Office furniture On Cost Cutters UK
With over 25 years experience, Cost Cutters UK is a office furniture specialist and supplier. Below we have included 10 office furniture essentials that no open plan workplace should be without.
Office Desks: Open plan offices typically have a large number of desks to accommodate a large number of employees. Office desks should be comfortable, ergonomically designed, and provide enough workspace for each member of staff. The choice of desk should also reflect the type of work that’ll be carried out and be able to support any necessary kit; such as monitor arms, sit stand desk converters, and so on.
Office Chairs: Comfortable, adjustable office chairs are essential for open plan offices to help prevent discomfort or injuries related to sitting for long periods. Kneeling chairs have also become popular in recent years and while we would not recommend kitting out an office with them exclusively, it’s worth having one or two so that staff can change how they’re sat throughout the day.
Screens & Partitions: To help reduce noise and distractions, dividers such as screens or acoustic panels can be used to create a sense of separation between workstations. Table top screens are also available and can be used to give staff an element of control over their working environment.
Storage Units: Limited storage space is an issue for pretty much every workplace. Storage units such as lockers or cabinets can be used to provide employees with a place to store personal belongings, documents, or office supplies.
Conference & Boardroom Tables: Open plan offices can benefit from having designated meeting areas, such as conference tables, for team meetings or discussions. We’ve seen these placed openly in the centre of a workspace, toward one end behind partition screens, and plenty of other arrangements in between. Whichever you choose, there are bound to be pros and cons so don’t worry if you have to try out different placements before you land on one that works for you.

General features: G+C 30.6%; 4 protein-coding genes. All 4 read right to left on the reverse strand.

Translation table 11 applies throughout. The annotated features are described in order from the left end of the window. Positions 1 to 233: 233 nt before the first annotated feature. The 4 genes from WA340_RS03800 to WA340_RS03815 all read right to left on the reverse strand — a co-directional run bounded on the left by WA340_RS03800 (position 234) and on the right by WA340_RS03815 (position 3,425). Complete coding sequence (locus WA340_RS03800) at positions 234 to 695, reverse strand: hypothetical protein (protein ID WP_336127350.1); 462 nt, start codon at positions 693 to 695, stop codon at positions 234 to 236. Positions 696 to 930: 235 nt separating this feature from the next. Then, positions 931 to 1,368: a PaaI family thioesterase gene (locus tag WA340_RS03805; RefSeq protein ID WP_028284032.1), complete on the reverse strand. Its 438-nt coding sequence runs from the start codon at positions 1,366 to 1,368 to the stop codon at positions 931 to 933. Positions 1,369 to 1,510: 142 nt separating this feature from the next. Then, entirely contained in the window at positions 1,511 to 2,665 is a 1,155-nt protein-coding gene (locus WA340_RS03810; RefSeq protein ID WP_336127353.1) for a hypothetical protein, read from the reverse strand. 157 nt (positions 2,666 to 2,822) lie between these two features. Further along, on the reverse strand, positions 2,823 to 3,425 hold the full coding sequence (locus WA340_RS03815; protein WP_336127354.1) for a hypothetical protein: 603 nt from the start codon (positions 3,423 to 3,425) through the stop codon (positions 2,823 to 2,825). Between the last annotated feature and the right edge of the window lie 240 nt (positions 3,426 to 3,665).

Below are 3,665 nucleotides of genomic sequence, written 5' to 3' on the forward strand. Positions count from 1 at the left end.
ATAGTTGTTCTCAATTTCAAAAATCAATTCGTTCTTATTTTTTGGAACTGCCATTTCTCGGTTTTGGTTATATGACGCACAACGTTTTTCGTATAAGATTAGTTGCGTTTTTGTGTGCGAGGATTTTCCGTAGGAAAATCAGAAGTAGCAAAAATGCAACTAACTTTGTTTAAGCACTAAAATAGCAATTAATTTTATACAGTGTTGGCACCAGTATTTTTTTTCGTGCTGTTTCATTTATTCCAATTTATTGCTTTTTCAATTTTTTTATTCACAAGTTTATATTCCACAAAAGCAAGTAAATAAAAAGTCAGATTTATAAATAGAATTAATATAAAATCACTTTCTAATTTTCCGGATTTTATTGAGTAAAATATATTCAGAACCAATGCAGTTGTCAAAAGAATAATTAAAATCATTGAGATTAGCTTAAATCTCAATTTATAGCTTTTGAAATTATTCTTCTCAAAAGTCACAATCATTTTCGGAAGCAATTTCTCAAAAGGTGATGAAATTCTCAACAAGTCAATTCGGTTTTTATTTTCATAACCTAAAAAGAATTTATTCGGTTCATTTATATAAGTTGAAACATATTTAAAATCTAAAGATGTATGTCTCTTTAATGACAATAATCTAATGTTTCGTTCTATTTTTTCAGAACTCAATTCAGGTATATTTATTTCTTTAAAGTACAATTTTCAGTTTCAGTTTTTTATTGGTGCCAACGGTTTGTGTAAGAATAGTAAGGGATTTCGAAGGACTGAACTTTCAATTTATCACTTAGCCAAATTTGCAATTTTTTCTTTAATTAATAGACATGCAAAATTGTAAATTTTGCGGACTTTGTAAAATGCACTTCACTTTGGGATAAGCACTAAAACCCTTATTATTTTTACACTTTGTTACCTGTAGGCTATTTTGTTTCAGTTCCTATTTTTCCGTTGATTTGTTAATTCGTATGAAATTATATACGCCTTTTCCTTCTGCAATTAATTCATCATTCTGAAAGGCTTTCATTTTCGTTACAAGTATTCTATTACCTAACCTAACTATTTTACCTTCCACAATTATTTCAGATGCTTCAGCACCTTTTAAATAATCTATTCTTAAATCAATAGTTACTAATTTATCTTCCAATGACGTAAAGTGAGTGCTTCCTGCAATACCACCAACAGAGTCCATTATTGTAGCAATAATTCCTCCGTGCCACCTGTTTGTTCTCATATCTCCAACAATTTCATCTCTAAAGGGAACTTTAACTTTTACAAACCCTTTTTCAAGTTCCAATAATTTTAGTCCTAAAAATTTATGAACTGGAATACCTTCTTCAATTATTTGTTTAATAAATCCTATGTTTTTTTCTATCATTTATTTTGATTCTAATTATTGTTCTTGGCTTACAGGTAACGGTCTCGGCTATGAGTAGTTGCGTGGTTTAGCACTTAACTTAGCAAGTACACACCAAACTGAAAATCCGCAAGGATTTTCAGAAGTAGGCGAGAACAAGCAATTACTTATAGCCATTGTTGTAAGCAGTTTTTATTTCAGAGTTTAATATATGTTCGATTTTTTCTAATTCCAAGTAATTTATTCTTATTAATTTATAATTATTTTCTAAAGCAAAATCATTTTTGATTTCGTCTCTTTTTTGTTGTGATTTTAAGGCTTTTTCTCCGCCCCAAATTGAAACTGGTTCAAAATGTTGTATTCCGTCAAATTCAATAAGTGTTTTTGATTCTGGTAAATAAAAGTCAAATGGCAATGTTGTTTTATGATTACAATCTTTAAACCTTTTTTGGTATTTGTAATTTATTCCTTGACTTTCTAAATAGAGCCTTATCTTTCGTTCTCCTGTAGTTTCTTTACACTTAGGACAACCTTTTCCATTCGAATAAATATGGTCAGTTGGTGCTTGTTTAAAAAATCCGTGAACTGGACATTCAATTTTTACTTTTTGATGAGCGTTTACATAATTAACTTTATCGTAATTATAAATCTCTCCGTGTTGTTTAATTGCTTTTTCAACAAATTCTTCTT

Breakout furniture: Breakout furniture such as sofas, lounge chairs, coffee tables and even game tables can provide employees with a place to relax, collaborate, and work in a more casual environment. Providing breakout furniture can improve employee morale and productivity, as it offers a space for them to unwind and recharge during the workday.
Whiteboards & Glassboards: Whiteboards, glassboards and other collaboration tools can be helpful for employees to brainstorm ideas or work on projects together. They also help to encourage collaboration between staff, as who doesn’t love writing on a board?
Plants: Adding plants to an open plan office can improve air quality, reduce noise levels, and create a more pleasant working environment. Unless you have a particularly green thumb or intend to make tending the plants one of your team building activities, we’d recommend investing in artificial plants. While they won’t have the same effect on air quality, they do help brighten the place up a little.
Booths & Pods: A fantasic alternative to traditional cubicles and private offices, office booths and pods can be used to provide employees with a quiet, isolated space to focus on their work in otherwise open spaces. They can be used by whoever needs them as and when required, and come in a wide range of designs offering varying degrees of privacy.
Task lighting: Proper lighting is essential as it can have a significant impact on employee health and productivity. Lighting that is too bright or too dim can cause eye strain, headaches, and fatigue, while inadequate lighting can decrease productivity and increase the risk of accidents. Choosing the right lighting is key to creating a comfortable and safe working environment.
Overall, the furniture chosen for an open plan office should be functional, comfortable, and conducive to collaboration, while also helping to mitigate potential downsides such as noise and distractions.